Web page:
Media is a key player on the battlefields of today’s conflicts.

The journalists’ voice decides if conflict parties are perceived as victims or perpetrators, as suffering human beings or as the “incarnate” evil. By “just reporting the facts” media constantly influences the course of events.

This new awareness of the role of journalists in conflict, gained through painful analysis of conflict and war coverage for the past 20 years, demands a redefinition of responsibility of all media practitioners. It requires reporters, editors and management to gain deeper understanding of conflict and develop new strategies, on how to report it without fanning the flames.

PECOJON – The Peace and Conflict Journalism Network (International) is rolling out its Peace and Conflict Journalism Training 1 on September 30 to October 3, 2011 at the Bohol Bee Farm, Bohol, Philippines.

According to International Coordinator Antonia Koop,“reporting conflict often feels like diving head on into a muddy pond; it is hard to get an idea of what is really going on with all the frogs, snails and other particles swirling around, blurring the view,” referring to how conflict reporting can be confusing which may either escalate or de-escalate conflict. Conflict Sensitive Journalism provides analytical tools to sift through the mess and allows journalists to get a better grasp on any complex situation. It is no additional baggage but a set of valuable tools for journalists to survive and master the most challenging work environments.”

Koop will be flying from the United Kingdom to facilitate the four-day long training.

Since 2004, PECOJON trains media practitioners on Conflict Sensitive Reporting with the goal of incorporating the techniques into mainstream journalism practice and education.

It has grown since to a network for journalists coming from all over the world, working together to mainstream quality reporting of conflict.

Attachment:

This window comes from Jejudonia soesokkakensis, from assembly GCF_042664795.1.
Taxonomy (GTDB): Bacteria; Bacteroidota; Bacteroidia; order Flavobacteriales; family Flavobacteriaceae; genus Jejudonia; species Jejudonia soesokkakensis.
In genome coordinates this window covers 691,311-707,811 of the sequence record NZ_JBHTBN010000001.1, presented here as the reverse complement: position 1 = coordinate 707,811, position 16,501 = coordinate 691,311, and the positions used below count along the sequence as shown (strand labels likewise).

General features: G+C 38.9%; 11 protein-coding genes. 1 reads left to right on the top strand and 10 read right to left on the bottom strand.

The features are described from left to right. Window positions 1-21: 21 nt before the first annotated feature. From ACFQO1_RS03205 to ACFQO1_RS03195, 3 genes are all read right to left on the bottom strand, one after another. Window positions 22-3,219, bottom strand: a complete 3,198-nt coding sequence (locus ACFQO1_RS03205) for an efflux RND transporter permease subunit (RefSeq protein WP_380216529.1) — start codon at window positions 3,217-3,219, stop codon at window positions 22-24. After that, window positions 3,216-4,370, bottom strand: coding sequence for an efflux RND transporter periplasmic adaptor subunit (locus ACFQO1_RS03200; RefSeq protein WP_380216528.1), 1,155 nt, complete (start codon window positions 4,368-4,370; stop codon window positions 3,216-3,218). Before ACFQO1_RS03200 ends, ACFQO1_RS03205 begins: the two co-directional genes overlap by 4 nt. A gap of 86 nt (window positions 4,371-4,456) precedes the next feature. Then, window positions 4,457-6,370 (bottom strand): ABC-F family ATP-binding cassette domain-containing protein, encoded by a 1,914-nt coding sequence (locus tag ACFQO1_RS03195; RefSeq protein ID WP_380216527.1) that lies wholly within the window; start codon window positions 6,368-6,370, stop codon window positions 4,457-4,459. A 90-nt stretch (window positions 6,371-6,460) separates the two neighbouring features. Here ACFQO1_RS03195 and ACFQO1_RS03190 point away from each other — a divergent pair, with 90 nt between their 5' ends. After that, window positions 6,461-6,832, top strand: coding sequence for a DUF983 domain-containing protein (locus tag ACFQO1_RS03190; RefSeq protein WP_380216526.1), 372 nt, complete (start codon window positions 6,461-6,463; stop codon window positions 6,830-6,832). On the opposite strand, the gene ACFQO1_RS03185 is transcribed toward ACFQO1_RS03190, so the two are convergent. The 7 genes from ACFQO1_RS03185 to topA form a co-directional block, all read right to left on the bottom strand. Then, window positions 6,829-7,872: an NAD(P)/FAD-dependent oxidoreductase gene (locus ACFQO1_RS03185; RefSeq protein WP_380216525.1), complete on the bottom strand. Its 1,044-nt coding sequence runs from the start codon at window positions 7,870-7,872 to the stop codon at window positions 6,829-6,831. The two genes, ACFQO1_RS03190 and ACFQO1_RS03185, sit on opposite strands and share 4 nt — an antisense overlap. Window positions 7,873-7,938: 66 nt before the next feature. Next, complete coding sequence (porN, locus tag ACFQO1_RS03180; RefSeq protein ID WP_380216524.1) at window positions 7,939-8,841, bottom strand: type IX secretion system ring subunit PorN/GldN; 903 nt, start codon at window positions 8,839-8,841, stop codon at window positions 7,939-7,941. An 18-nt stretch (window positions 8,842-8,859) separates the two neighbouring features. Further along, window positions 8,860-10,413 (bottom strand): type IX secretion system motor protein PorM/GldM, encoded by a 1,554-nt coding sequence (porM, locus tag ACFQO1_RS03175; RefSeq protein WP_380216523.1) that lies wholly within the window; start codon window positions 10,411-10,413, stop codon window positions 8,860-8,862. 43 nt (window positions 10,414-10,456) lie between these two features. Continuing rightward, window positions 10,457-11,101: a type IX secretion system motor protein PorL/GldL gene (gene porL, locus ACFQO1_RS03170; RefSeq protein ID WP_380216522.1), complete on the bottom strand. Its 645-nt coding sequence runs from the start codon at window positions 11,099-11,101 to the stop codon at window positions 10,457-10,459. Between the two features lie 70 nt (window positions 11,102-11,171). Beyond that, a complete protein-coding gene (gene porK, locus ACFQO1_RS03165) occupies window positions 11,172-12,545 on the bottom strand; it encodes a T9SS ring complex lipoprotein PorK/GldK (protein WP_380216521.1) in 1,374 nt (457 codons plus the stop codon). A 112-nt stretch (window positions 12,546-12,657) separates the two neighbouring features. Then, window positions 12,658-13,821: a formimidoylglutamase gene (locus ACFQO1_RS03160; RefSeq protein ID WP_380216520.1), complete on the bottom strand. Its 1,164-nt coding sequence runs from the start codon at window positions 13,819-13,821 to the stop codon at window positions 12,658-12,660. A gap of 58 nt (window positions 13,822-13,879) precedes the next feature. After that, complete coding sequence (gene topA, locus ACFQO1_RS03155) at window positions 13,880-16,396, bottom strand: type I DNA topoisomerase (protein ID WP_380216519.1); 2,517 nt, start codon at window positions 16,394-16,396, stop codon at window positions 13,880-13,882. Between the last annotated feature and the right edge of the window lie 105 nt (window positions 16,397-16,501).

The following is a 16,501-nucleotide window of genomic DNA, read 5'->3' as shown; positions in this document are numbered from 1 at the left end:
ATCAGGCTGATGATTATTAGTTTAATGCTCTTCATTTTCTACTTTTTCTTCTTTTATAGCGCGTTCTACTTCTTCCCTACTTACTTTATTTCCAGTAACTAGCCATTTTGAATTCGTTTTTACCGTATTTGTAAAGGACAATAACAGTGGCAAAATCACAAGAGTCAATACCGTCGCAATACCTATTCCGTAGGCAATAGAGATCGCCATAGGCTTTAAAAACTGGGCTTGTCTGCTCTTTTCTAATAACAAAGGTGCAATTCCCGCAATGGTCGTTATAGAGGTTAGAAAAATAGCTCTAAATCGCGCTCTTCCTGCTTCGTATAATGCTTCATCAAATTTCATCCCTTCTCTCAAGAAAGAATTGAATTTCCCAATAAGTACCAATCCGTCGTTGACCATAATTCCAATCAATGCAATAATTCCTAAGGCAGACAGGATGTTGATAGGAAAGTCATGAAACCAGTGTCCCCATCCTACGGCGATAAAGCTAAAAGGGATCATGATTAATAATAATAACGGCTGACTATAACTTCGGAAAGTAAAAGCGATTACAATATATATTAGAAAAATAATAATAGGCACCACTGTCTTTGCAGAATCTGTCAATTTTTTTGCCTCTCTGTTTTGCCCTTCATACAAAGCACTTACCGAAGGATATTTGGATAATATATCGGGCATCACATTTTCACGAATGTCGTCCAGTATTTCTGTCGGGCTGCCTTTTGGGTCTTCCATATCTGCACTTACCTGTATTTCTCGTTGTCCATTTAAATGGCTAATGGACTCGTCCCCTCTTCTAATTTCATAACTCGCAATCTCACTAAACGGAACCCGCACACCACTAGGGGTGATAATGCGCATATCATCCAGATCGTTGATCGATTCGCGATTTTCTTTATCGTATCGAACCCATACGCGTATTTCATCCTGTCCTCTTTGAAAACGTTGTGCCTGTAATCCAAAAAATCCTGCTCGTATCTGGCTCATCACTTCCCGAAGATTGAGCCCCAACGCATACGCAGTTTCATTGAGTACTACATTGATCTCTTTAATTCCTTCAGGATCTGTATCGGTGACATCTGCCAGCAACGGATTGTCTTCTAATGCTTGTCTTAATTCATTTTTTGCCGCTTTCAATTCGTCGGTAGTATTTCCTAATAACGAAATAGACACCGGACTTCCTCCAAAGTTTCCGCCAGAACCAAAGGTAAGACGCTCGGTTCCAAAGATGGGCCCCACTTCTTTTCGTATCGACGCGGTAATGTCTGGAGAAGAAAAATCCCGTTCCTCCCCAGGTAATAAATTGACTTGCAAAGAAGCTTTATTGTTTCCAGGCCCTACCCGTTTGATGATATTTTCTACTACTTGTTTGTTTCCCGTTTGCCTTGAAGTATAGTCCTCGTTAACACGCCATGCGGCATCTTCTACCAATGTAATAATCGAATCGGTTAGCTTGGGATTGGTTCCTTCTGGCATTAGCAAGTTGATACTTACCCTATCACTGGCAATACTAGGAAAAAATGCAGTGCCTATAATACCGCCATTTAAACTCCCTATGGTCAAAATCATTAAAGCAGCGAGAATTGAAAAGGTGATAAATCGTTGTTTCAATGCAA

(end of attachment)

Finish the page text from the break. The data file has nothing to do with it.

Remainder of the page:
PECOJON International currently holds three main training courses, which are: Peace and Conflict Journalism 1 training – happening on this September. It discusses concepts of conflict, violence, and peace; provides methods of conflict analysis and conflict transformation; and introduces participants to the principles and strategies of Conflict Sensitive Journalism.

Other courses are: Peace and Conflict Journalism 2 training – follow-up course aims to deepen participants understanding of the concepts of Conflict Sensitive Journalism; and the Qualification Course for Peace and Conflict Journalism Trainers (PJ3) – which equips participants with teaching and training methodologies of CSJ.

Qualified to apply for PJ1 in September are print (newspaper & magazine), online, broadcast (tv and radio) journalists who are committed to attend both courses (PJ1 & PJ2). Journalists covering conflict, crisis and war are highly encouraged to apply.

Only fifteen (15) participants will be accepted for this course.

Accommodations, travel arrangements and meals during the course duration will be facilitated and arranged by PECOJON with exceptions but a registration fee will be collected during registration.

Deadline for submission of applications is on September 19, 2011. Interested should download the application form located on this page and send to Applicants may also fax their applications to 032-5055262.


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